October 16, 2006
Regular Out of Ur contributor David Fitch is back to share his thoughts on church shopping, staying put, and ecumenism. And what's with all the evangelicals going high-church anyway?
I'd like to say some things about the evangelicals going high church and even the emerging church folks rejecting their denominations of origin. I have been tempted many times to leave evangelicalism for a lot of reasons. At times, I have been tempted to leave for more substantive worship or to avoid the narrow minded cheesy ways of selling Jesus. But I think to just leave one's inherited church, without being asked to leave, is a strike against the cause of ecumenism. What? Yeah ecumenism, the unity of the church. So I stay put.
There are good reasons for leaving churches, and also for having no denominational affiliation. Yet the trend of evangelicals leaving their church of birth for high-church traditions seems to be growing. Colleen Carroll, in her book The New Faithful, records this phenomenon. At my own alma mater, Wheaton College, many students raised as evangelicals are "converting" to either Anglo Catholicism or even Roman Catholicism. (I wonder if the Catholics count these converts like we do when it happens in reverse. The Generous Orthodoxy blog has some great discussion on the topic.)
To me this is one more expression of the historical game of musical chairs. At first it was Roman Catholics leaving for Reformed churches. Those Reformed churches came to the New World and weren't individualistic enough, so we had Great Awakenings and folks left to join revivalist churches. Now we have people doing the reverse - leaving evangelicalism for high church traditions. They are sick of the thin insubstantial theologies and narcissistic forms of Christianity that have evolved out of evangelicalism's individualism.
Ironically, its often the theologians who critique the consumerist habits of evangelicals and mega churches that move to the high church traditions. They "church shop" for a more substantial vision rather than help us evangelicals out of our quandary. I wonder how long it will be before the ancestors of these folks complain about rote liturgy and leave for "more authentic" version of Christianity again, and the whole cycle starts again?
I propose we give up the musical chairs and simply stay put. Let us all seek to be faithful and trust the Spirit to work where God has put us. It is slow but I believe this strategy could lead us toward a renewed unity of the church.
Alasdair Macintyre writes in After Virtue:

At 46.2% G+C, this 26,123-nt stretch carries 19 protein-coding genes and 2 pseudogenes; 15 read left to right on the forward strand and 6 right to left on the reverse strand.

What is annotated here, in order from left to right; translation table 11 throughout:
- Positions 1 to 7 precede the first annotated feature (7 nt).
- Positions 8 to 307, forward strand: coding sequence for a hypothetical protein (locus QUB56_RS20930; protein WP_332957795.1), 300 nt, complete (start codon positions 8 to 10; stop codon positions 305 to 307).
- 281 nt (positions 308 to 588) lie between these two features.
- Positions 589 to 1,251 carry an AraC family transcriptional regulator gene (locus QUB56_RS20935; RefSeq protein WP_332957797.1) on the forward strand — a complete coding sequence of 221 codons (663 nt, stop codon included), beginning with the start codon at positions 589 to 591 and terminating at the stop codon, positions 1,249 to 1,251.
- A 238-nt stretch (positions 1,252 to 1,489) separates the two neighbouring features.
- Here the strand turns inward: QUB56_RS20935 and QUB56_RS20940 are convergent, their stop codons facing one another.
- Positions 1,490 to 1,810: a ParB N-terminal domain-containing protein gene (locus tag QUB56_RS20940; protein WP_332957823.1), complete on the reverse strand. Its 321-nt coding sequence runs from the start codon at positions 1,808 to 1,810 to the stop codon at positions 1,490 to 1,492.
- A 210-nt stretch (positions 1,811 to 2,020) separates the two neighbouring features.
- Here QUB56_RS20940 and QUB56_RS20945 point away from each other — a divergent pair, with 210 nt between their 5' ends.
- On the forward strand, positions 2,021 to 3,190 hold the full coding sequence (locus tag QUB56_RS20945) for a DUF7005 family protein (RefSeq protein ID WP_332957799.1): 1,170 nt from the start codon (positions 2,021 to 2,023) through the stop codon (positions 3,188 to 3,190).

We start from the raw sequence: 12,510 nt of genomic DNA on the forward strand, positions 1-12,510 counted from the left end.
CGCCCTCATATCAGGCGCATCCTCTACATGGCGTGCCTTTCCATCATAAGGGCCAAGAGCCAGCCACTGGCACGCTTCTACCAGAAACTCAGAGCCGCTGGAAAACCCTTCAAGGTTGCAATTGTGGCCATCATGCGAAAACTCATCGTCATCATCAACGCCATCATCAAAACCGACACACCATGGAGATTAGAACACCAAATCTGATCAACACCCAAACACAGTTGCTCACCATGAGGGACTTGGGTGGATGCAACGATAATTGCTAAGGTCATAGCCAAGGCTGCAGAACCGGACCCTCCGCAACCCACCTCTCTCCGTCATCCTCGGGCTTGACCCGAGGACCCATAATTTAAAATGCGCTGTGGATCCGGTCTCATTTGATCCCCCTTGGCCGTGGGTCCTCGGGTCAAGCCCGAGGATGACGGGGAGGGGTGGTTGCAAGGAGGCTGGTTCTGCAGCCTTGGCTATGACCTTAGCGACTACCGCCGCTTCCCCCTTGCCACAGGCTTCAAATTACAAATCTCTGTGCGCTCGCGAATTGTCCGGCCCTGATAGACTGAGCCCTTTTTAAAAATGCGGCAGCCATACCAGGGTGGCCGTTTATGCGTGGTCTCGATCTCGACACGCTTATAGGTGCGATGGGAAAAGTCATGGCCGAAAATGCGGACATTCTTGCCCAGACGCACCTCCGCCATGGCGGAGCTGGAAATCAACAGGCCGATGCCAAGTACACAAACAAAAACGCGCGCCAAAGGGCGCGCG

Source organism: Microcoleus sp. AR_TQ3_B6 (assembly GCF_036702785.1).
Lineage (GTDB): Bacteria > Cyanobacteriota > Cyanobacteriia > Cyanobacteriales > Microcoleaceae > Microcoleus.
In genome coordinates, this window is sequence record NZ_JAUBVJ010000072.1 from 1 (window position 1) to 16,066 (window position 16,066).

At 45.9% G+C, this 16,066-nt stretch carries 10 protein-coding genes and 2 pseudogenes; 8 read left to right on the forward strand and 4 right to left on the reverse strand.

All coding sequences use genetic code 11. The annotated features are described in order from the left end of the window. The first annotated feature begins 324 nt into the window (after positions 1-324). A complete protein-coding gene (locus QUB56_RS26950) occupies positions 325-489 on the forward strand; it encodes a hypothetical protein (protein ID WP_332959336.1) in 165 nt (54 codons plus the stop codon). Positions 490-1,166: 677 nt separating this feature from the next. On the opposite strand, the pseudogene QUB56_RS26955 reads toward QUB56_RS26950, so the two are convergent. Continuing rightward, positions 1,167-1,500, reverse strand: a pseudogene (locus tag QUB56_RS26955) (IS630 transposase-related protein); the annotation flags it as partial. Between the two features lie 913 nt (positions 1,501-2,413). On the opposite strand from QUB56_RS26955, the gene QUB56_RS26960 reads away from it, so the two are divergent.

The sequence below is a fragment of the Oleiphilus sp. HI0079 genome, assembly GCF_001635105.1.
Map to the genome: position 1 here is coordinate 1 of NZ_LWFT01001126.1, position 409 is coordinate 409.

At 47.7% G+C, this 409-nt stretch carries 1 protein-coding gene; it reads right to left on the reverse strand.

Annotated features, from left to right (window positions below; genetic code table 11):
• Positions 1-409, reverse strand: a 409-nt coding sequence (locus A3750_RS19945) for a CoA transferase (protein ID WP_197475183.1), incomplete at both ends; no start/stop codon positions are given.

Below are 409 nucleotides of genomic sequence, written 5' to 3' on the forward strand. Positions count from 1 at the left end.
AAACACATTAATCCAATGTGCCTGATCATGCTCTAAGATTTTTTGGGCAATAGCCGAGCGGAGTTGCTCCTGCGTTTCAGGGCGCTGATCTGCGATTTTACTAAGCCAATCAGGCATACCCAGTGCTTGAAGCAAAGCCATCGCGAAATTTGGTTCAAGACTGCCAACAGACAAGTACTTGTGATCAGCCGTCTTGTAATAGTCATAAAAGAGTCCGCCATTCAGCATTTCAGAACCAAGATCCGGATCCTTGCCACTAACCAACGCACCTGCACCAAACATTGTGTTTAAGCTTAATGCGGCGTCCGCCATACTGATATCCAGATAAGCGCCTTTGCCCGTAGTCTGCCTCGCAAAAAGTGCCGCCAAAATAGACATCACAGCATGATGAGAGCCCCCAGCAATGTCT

"The story of my life is always embedded in the story of those communities from which I derive my identity. I was born with a past, and to try to cut myself off from that past, in the individualist mode, is to deform my present relationships.? I find myself part of a history and that is generally to say, whether I like it or not, whether I recognize it or not, one of the bearers of tradition."
I believe God's calling upon us starts where we are born. And we are to work within that tradition, or the tradition by which we first were brought into the gospel, until informed otherwise (i.e. kicked out). We are to work for its reform from within. And just perhaps, if we stay put and keep working long enough, a true ecumenism can happen that brings all traditions together in a grand convergence of the Spirit.
I would ask evangelicals who see the value of the high church liturgical traditions not to leave, but rather bring that understanding to bear on their evangelical practices. And Catholics, who see the problems of inaccessible or dead liturgy in their church, don't leave, but bring these insights to bear on their church. The same holds true for other doctrinal issues and other traditions. If we all stayed put and worked for reform from within rather than abandon our churches, the traditions might converge by the Holy Spirit. We're already seeing it between Catholics and evangelicals as Scot McKnight has blogged about. We're already seeing it as more evangelicals and emerging churches see the value of historical forms of worship. We're already seeing it as more evangelical traditions are working together.
By staying within our respective traditions we can build the bridges necessary to bring liturgy to evangelicals, community to Catholics and white evangelicals, justice to the mega-churches, and mission to the Catholics. In this way, if we emerging folk would stay in our traditions and denominations we might become a force for ecumenism among the Christian traditions.